Now, it’s important to recognize that not everyone goes through this phase, and this phase doesn’t always look the same from person to person. While one witch may find a single subject and delve into it and stay focused on it for a year or more, another witch may find that they have multiple subjects that they rotate through as their interests dictate. I’m the second kind, some combination of ADHD and the fact that I am fascinated by magical theory leads me to do deep-dive research for 1 to 3 months at a time. I will pick a subject and snatch up every resource I can find on it, I’ll practice almost exclusively that style of magic, I’ll find other people who are focusing on that kind of magic. I’ll experiment with my own spells and theories in that subject. Eventually, the research fervor kind of slows down and I know that it’s time for me to switch to a new subject for a while. There are a few subjects that I will come back to over and over again, year after year in this way, because everything I learn from other styles of magic and other sources enhances those few subjects that I’m truly engrossed in.
Again, keep in mind that this is not necessarily a one-way process. It’s very common for a witch who has been in the intermediate stage for a while to decide that they want to go back to learning buffet style. There’s nothing wrong with this! Everybody’s learning process is different, and everybody is trying to accomplish something different with their witchcraft.
This is also the stage where labels become useful. Using a label or trying to confine yourself to a type of witchcraft before this stage will only come back to bite you in the ass. Once you reach the intermediate level though, you’ve got a pretty good grasp on your interests and your focus and you’re able to start using labels in a way that can encompass the reality of your practice. Notice how we have taken the time to define the practice at the hands-on level before we use a label to explain it. This is how labels are meant to be used. The practice is defined first and the label is applied to explain what that practice is. You do not use labels as a way to define your practice.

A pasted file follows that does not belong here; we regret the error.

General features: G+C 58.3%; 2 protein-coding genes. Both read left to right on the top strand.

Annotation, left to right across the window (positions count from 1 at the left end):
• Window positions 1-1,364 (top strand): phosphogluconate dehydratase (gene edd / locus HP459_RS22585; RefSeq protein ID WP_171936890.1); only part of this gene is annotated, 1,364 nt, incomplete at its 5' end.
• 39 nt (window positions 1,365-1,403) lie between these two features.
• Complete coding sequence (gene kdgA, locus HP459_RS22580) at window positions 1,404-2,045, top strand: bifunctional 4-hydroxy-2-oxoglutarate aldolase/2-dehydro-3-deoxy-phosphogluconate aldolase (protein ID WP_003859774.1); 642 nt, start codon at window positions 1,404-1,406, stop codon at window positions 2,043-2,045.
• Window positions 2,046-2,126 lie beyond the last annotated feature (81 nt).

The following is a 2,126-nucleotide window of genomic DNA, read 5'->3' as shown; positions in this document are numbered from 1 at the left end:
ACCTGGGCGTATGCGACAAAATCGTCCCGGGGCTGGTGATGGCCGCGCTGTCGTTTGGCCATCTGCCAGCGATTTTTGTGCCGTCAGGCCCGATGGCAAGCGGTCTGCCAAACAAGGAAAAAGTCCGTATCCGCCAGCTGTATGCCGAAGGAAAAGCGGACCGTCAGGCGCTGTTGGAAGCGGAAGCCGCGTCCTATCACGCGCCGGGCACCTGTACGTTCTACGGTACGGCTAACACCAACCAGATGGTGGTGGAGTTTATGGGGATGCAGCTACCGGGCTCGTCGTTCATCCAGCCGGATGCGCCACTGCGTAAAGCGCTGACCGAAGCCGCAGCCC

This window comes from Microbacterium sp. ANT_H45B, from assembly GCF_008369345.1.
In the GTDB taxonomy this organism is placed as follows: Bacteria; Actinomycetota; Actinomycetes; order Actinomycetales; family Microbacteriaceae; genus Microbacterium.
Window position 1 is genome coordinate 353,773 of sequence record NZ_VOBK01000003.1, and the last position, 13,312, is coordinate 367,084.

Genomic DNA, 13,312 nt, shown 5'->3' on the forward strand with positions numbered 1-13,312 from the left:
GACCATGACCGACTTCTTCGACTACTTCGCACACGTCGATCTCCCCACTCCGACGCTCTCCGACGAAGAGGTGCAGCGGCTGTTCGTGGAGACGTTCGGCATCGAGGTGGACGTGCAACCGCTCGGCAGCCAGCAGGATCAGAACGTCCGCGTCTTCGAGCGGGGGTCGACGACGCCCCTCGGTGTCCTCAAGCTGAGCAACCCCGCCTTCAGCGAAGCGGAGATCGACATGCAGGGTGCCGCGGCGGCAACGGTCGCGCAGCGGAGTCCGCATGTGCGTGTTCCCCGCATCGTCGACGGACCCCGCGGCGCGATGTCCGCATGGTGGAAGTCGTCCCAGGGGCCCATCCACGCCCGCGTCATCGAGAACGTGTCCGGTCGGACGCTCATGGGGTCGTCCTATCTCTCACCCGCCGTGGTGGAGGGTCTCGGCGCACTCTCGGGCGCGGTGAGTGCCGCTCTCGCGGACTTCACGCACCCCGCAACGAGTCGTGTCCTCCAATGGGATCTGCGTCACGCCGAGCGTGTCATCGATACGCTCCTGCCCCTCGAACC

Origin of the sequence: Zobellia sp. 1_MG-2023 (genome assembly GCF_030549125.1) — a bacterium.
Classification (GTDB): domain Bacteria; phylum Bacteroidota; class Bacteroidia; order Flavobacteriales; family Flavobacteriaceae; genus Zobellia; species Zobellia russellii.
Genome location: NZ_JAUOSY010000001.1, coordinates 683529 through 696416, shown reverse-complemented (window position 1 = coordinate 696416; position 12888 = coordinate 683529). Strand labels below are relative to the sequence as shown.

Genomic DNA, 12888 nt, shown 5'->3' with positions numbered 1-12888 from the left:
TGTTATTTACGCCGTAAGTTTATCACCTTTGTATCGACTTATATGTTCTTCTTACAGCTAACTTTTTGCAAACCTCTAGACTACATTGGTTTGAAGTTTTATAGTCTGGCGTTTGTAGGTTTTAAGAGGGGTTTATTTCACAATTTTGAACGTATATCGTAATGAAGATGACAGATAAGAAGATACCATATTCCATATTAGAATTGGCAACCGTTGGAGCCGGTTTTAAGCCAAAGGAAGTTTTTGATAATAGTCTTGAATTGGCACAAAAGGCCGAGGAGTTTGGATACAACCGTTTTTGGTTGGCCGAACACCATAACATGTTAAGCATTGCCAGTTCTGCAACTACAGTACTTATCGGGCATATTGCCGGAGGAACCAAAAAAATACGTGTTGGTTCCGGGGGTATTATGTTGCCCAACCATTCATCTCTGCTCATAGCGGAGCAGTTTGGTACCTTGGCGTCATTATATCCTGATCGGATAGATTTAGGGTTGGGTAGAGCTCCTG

4. If you’re advanced (6+ years)
Ahh, the fabled experienced witch. This is the witch everyone dreams of becoming! Witches at this level have their shit together. They have a really solid idea of who they are, what they want out of their magic, what they’re good at, and what their practice actually entails. Witches at this level often have multiple labels that they use interchangeably depending on the situation. When you reach this point, it becomes pretty obvious that labels are extraneous. We throw them on them when they’re useful, but it’s clear that they aren’t all-encompassing, capable of fully expressing the reality of our practice, and that they’re more of a shortcut in conversation than a serious part of our identity.
It’s very common for witches at this level to reply with “I’m just a witch” when asked what kind of which they are. Most of our practices end up being fairly eclectic. They are a collection of ideas, beliefs, practices, and tools that we have picked up as we’ve discovered what works best for us and there’s usually no single label that truly encompasses all of that.
Labeling your witchcraft or trying to figure out what kind of witch you are should never be your focus in your witchcraft. Those definitions are something that comes naturally as a result of following your interests and learning everything you can learn to become a better witch. Witchcraft is not about crafting an identity for yourself. Witchcraft is not about an aesthetic. Witchcraft is not about trying to fit yourself into a group. Witchcraft is about one thing and one thing only, and that is using magic to make your life better in real, tangible ways. If you focus on getting results from your magic above all else, you will progress in your magical learning far faster than you ever could by trying to pick a label to limit your craft.